In the coming weeks, Texans will be working to rebuild homes and property that were destroyed by Hurricane Harvey. And in the coming weeks, fraudsters will be working hard to scam vulnerable people in their time of need. Shady contractors will flock to the disaster affected area to try to make a quick buck with shoddy repair work for which they often demand payment up front. Once their phony repair work is complete, they disappear, never to be heard from again.
In fact, after Katrina in 2005, the justice department created a task force to target shady storm-chasing contractors. Since the task force expanded into the National Center for Disaster Fraud, over 50,000 cases have been referred to law enforcement, according the Justice Department figures.
There are ways to avoid getting scammed by shady contractors.
- Don’t trust the unsolicited door-to-door contractor. Instead, talk to friends and family and get referrals for trusted contractors who have done work for them before. If you don’t have a good referral, ask your insurer for a list of contractors they work with.
- Get multiple bids to ensure you are not being over-charged for work.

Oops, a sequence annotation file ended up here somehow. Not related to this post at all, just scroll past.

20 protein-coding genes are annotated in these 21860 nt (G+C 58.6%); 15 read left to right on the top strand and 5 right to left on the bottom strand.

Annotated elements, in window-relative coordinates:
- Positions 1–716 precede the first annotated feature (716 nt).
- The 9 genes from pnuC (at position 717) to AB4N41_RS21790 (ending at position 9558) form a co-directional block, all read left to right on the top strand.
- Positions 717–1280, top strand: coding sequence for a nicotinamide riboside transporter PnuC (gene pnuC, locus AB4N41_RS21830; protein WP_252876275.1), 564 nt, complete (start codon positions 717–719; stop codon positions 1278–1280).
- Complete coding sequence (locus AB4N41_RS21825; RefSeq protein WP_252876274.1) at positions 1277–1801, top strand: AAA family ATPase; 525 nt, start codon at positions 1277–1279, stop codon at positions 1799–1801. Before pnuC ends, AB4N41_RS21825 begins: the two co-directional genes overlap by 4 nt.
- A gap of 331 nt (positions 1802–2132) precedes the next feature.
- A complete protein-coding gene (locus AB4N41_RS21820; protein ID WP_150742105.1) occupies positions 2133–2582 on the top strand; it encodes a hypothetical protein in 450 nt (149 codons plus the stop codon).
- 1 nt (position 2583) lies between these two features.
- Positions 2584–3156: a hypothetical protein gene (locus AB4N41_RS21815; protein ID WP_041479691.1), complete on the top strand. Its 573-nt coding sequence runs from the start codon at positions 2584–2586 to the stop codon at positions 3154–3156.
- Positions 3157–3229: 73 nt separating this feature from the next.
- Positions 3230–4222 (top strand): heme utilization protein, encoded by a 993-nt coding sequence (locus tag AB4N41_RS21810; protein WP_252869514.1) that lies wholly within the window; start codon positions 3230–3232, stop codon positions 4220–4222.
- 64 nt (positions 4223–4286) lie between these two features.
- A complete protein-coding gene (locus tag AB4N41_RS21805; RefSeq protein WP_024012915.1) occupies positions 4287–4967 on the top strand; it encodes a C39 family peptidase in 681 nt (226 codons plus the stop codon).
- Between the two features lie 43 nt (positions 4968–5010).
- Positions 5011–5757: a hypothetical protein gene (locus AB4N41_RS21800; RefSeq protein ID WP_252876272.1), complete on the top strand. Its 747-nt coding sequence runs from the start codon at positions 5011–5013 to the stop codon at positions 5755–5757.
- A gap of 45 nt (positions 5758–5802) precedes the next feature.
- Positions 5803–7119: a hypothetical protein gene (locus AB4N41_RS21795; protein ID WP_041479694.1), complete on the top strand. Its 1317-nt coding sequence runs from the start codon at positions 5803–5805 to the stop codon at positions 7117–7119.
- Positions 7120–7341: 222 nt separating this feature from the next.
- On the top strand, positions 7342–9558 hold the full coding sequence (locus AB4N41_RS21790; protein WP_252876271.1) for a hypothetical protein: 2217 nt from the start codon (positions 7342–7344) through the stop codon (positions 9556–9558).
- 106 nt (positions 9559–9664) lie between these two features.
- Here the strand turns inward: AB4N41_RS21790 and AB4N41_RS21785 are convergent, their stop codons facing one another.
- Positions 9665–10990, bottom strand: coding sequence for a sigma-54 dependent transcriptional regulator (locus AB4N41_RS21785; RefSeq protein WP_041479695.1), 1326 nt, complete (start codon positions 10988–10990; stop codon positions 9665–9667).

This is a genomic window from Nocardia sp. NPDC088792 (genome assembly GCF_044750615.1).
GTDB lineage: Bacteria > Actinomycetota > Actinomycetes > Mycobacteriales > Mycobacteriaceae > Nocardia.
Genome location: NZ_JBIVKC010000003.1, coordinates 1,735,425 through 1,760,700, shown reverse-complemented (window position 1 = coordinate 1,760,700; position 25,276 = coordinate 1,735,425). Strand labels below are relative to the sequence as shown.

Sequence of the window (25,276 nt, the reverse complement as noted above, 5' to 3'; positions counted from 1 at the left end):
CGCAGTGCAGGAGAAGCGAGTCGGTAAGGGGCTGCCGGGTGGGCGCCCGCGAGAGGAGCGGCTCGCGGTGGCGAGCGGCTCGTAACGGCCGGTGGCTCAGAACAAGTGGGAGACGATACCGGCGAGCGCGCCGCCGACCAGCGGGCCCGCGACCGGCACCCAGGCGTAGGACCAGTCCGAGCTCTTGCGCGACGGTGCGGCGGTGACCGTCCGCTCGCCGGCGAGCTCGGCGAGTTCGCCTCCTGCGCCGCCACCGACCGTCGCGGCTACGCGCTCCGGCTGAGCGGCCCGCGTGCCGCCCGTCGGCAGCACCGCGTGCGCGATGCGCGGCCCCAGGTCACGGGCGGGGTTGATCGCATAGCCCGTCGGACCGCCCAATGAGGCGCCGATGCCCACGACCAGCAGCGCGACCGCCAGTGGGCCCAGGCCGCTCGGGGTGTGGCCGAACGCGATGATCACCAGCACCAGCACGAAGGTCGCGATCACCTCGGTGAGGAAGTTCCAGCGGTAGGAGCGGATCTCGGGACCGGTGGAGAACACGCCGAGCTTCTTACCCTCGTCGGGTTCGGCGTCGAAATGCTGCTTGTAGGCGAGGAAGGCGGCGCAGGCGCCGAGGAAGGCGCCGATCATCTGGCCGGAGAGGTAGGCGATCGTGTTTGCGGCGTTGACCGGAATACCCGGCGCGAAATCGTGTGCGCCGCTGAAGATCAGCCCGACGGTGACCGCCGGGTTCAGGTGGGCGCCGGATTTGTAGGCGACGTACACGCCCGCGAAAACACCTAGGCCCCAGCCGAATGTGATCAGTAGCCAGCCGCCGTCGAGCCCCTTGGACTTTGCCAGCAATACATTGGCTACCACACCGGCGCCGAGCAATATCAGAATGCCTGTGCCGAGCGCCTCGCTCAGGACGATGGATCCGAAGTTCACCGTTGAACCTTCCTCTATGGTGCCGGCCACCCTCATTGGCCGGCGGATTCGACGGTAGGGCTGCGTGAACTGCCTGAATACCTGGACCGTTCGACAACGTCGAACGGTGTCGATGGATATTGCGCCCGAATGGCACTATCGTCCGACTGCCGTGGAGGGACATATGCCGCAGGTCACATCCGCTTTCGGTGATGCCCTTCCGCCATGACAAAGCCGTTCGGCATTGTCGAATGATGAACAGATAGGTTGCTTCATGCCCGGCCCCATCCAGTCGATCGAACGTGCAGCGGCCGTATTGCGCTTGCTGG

- Work with a real company that you can go back to if the work isn’t done properly. Many of the shady contractors don’t have a real company or employees. It’s easy enough to create a website and print a few business cards. You can search the Texas Secretary of State data to see if they are a bona fide company.
- Also, don’t feel pressured to sign any documents from a contractor you don’t know. Be extremely cautious to make sure you really understand what you are signing. A common scam is to try to trick you into signing a document that says that the contractor is allowed to only talk to your insurance company, when in fact, you are signing away your claim directly to the contractor and you may never see any of the money from your claim.
- And most importantly, never pay contractors up front. Pay installments and do not make the final payment until the work is complete and done correctly.
Approach any unknown contractors with caution. Do a little due diligence before working with them. It could save you a lot of trouble in an already stressful situation.